What is the derived Henderson-Hasselbalch equation?
What is the significance of the Henderson-Hasselbalch equation?
If you know (2) of the variables you can solve for the 3rd
In the Henderson Haslbalch equation the pH varies as the ratio of the ____________/_____________.
pH varies as the ration of [basic]/[acidic]
Does a strong acid have a low or high pKa?
A strong acid has a low pKa. A strong base has a high pKa
What does a pKa indicate?
The pKa indicates which one of the acid/base pair has the higher concentration at a given pH.
What can the pKa tell you in regards to buffers?
The pKa can help decide if a given acid/base pair's buffering range is appropriate
Why is a buffer important?
Many biomolecules react with H+ and this changes their reactivity
What does a buffer do?
resists (minimizes) the pH changes
What is the effectiveness of a buffer based upon?
The concentration of the buffer. Relationship of the pKa and the pH of the solution.
What is the illustration that demonstrates buffers?
Titration Curve
At what pH is a given buffer effective?
pH ~ pKa +/- 1
What are the two types of interatomic interactions?
Covalent Bonds/Non-covalent Bones
Are covalent or non covalent bonds stronger?
Covalent bonds are stronger more stable and tend to last longer than non-covalent bonds
"From strongest to weakest, what are the main noncovalent interactions?"
Electrostatic dipolar (hydrogen bonds) van der waals (hydrophobic/philic)
What is the strength and shape of a NCI based upon?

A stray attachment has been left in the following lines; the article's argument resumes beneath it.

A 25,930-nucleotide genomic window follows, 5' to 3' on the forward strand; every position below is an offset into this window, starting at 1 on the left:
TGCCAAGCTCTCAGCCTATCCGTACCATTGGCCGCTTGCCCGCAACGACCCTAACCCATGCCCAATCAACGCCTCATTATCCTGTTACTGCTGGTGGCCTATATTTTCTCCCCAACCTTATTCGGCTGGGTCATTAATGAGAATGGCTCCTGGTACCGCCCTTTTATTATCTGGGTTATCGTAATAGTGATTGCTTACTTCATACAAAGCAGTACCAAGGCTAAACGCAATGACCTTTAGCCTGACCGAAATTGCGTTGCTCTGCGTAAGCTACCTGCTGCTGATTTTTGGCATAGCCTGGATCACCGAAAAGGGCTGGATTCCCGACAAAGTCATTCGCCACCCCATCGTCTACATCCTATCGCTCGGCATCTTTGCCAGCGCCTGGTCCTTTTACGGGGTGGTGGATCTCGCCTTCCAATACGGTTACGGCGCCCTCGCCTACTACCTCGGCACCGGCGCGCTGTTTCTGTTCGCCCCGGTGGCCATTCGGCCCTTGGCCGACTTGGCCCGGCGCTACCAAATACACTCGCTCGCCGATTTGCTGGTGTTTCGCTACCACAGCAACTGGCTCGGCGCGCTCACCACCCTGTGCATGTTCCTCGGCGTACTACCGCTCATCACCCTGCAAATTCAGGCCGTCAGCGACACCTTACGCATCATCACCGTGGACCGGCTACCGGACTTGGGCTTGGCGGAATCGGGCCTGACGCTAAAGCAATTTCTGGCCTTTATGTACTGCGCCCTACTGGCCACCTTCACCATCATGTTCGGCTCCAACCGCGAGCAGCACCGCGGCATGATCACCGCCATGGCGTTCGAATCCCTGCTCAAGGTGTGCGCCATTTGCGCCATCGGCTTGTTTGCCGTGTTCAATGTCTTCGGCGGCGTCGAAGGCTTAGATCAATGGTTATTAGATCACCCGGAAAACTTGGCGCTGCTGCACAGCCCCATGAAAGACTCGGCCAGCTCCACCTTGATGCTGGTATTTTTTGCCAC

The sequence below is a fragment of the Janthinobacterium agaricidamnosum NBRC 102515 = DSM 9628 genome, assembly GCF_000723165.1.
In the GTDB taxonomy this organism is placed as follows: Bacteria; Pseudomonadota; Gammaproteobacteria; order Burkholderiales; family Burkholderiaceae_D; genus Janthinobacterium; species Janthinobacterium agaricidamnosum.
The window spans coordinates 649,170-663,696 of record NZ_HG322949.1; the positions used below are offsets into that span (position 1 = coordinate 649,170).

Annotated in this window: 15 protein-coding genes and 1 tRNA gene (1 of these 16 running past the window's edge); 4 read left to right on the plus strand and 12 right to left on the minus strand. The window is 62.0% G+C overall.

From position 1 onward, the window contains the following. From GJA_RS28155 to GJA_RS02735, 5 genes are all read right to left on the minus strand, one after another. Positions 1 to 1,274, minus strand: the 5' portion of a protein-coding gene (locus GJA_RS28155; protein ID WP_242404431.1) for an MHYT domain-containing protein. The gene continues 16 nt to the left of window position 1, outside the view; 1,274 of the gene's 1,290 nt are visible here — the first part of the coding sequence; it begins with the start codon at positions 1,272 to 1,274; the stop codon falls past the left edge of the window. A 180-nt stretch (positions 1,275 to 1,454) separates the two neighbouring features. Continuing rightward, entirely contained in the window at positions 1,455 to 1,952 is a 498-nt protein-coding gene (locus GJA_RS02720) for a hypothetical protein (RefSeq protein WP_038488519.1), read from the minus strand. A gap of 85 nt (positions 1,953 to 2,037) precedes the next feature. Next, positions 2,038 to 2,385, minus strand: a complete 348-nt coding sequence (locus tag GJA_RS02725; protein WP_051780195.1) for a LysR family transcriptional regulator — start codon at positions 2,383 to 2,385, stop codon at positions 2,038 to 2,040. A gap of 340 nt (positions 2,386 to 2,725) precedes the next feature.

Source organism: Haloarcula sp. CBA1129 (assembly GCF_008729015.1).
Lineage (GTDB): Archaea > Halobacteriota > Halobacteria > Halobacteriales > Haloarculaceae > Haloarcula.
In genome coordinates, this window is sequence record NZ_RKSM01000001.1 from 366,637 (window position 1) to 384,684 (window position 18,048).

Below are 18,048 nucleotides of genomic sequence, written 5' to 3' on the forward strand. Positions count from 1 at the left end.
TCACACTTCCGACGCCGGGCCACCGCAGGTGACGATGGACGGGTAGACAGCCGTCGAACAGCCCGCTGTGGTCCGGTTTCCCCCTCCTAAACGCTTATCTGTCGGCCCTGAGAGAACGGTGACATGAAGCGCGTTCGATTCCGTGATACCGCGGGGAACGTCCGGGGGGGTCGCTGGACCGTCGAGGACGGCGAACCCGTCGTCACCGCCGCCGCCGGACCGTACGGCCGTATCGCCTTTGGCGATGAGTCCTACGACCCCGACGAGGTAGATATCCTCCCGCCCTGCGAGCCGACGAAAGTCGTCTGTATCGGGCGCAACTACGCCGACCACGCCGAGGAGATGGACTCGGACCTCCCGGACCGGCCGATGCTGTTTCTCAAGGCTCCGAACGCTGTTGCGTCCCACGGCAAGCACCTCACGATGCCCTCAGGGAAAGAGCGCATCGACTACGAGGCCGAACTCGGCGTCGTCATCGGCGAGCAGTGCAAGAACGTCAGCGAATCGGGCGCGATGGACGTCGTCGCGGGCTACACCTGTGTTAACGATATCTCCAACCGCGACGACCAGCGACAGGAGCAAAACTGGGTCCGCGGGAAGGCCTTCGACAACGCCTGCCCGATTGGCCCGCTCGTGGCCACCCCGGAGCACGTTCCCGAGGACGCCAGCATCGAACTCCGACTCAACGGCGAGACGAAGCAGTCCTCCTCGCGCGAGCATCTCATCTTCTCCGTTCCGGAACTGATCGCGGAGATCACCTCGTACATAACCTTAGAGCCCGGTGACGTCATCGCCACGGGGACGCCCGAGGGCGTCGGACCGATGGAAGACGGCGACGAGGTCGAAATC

Molecules size and shape Polarity of molecules covalent bonds
What are nonpolar noncovalent bonds?
Electrons are shared equally
What are polar noncovalent bonds?
Electrons are not shared equally and a polar molecule likely to result
"Within polar bonds, what is the unequal sharing of electrons due to?"
What are the (6) most common atoms in biochemicals?
What is the orbital shape in Hydrogen?
One sphere
"What is the orbital shape of C, N, O, P, S?"
Tetrahedral (4)
"Of the six most common atoms in biochemicals, rank them in order of decreasing electronegativity:"
"When sharing of electrons is unequal in a molecule, what is it called?"
A dipole
What functional groups have unpaired electrons?
Hydrides of O and N
Are C-H and C-C bonds polar?
"No, they are comparatively equally shared"
What determines chemical reactivity?
Polarity Most interactions occur at regions of polarity
"Compared to the hydrides near Oxygen (CH4, NH3, H2S), water has a relatively high _____________ & _____________."
High BP Large heat of vaporization